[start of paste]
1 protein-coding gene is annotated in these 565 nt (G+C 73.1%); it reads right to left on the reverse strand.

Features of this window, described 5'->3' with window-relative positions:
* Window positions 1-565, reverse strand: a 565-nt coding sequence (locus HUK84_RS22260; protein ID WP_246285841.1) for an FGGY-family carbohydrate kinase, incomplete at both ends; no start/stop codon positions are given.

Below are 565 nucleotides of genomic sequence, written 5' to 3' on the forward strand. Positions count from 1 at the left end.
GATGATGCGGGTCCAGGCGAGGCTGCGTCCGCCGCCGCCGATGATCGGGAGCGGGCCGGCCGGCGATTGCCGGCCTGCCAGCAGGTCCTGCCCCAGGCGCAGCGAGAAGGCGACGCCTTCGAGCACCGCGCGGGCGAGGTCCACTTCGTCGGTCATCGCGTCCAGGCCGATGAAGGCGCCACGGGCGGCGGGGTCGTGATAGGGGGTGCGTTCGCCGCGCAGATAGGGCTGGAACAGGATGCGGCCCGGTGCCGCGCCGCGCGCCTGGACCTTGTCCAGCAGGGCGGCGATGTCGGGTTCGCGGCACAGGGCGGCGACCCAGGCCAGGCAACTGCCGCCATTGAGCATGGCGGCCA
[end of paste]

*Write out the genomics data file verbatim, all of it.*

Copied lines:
1 protein-coding gene is annotated in these 565 nt (G+C 73.1%); it reads right to left on the reverse strand.

Features of this window, described 5'->3' with window-relative positions:
* Window positions 1-565, reverse strand: a 565-nt coding sequence (locus HUK84_RS22260; protein ID WP_246285841.1) for an FGGY-family carbohydrate kinase, incomplete at both ends; no start/stop codon positions are given.

Below are 565 nucleotides of genomic sequence, written 5' to 3' on the forward strand. Positions count from 1 at the left end.
GATGATGCGGGTCCAGGCGAGGCTGCGTCCGCCGCCGCCGATGATCGGGAGCGGGCCGGCCGGCGATTGCCGGCCTGCCAGCAGGTCCTGCCCCAGGCGCAGCGAGAAGGCGACGCCTTCGAGCACCGCGCGGGCGAGGTCCACTTCGTCGGTCATCGCGTCCAGGCCGATGAAGGCGCCACGGGCGGCGGGGTCGTGATAGGGGGTGCGTTCGCCGCGCAGATAGGGCTGGAACAGGATGCGGCCCGGTGCCGCGCCGCGCGCCTGGACCTTGTCCAGCAGGGCGGCGATGTCGGGTTCGCGGCACAGGGCGGCGACCCAGGCCAGGCAACTGCCGCCATTGAGCATGGCGGCCA